Behaviour Change

PROPAGANDA FOR CHANGE is a project created by the students of Behaviour Change (ps359) and Professor Thomas Hills at the Psychology Department of the University of Warwick. This work was supported by funding from Warwick's Institute for Advanced Teaching and Learning.

Sunday, March 2, 2014

Managing problematic behaviour in care homes

Working with care home residents will no doubt mean you encounter some problematic behaviours. Many of them suffer from illnesses such as dementia, which may result in a wide range of behavioural difficulties that care staff need to find ways of dealing with. With the help of applied behaviour analysis, staff can learn how to use intervention strategies which successfully decrease the frequency of undesirable behaviours (e.g. refusing to eat at mealtimes) and increase prosocial ones (e.g. increasing interaction in residents who avoid contact).  

Applied behaviour analysis identifies both the antecedents of a target behaviour (what comes before it) and the consequences (what happens immediately after), and uses these to modify it. Based on this, care plans can be formed to help individuals with certain behaviours.

Differential reinforcement may be used to modify behaviour- this is where we both reinforce desired behaviour and prevent reinforcement that maintains the target behaviour. Noguchi et al. (2013) observed a care home resident who often left her seat for the toilet (the target behaviour they aimed to reduce). The antecedent was sustained boredom, and the consequence was being relieved of this feeling. Staff provided her with items for leisure activities, such as magazines, and gave positive feedback whenever she engaged in these activities. In other words, they reinforced alternative behaviours.

As a result, there were increases in the frequency of this alternative behaviour and decreases in the target behaviour following the intervention, compared to rates observed during the baseline period. So we can see how this technique could be applied to many different cases, whatever the target behaviour may be.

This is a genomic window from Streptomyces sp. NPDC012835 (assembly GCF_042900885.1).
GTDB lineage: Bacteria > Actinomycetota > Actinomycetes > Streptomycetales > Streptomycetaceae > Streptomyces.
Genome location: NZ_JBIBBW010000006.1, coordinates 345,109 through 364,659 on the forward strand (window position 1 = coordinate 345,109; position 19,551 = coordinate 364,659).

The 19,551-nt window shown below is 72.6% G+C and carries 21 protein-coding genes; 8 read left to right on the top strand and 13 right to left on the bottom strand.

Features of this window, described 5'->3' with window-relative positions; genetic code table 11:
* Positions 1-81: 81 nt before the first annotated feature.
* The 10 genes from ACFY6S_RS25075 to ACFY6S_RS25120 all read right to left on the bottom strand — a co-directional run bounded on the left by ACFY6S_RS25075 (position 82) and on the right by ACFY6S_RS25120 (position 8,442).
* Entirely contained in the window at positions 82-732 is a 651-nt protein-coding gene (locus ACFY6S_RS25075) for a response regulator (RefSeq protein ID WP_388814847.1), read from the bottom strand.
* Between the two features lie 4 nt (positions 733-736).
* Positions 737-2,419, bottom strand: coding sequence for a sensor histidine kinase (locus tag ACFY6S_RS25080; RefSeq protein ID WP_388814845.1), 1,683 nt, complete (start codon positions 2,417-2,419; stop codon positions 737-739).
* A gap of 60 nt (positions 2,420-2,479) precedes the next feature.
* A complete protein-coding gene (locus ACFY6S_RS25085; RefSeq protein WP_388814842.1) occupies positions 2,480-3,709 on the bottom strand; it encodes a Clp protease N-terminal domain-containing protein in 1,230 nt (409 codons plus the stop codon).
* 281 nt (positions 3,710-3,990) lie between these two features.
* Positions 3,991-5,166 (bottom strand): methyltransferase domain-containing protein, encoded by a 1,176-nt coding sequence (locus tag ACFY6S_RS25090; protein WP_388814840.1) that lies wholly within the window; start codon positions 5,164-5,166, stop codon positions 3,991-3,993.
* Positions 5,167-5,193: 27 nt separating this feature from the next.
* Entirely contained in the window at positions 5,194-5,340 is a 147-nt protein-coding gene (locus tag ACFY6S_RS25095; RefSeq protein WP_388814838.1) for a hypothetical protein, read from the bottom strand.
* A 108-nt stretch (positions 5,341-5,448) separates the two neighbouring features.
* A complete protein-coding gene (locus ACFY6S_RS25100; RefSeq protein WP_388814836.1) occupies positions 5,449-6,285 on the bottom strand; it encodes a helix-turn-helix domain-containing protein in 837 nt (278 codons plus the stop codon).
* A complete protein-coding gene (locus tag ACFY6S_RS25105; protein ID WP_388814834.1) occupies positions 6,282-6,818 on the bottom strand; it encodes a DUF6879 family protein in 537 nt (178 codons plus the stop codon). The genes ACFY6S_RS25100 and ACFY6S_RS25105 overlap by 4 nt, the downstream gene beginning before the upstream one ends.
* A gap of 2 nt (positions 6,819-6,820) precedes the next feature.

This is especially useful in circumstances where it’s important that behaviours are modified urgently, for the safety of everyone. For example, applied behaviour analysis has proven more effective than behaviour management intervention for decreasing aggressive behaviours in care home residents. In Lundervold and Jackson’s (1992) case study of a care home resident with Huntington’s disease, behaviour management intervention was able to lower the frequency of his aggressive episodes and allowed him to spend 70% of his time free of restraint, whereas this figure was boosted to 99% following applied behaviour analysis and treatment.

The use of applied behaviour analysis in care homes can therefore be highly beneficial to both residents and staff, and the techniques described are valuable tools for anyone considering work in this area.



References:

Lundervold, D. A., & Jackson, T. (1992). Use of applied behavior analysis in treating nursing home residents. Hospital & Community Psychiatry, 43(2), 171-173.

Noguchi, D., Kawano, Y., & Yamanaka, K. (2013). Care staff training in residential homes for managing behavioural and psychological symptoms of dementia based on differential reinforcement procedures of applied behaviour analysis: A process research. Psychogeriatrics, 13(2), 108-117.



Charlotte Chan

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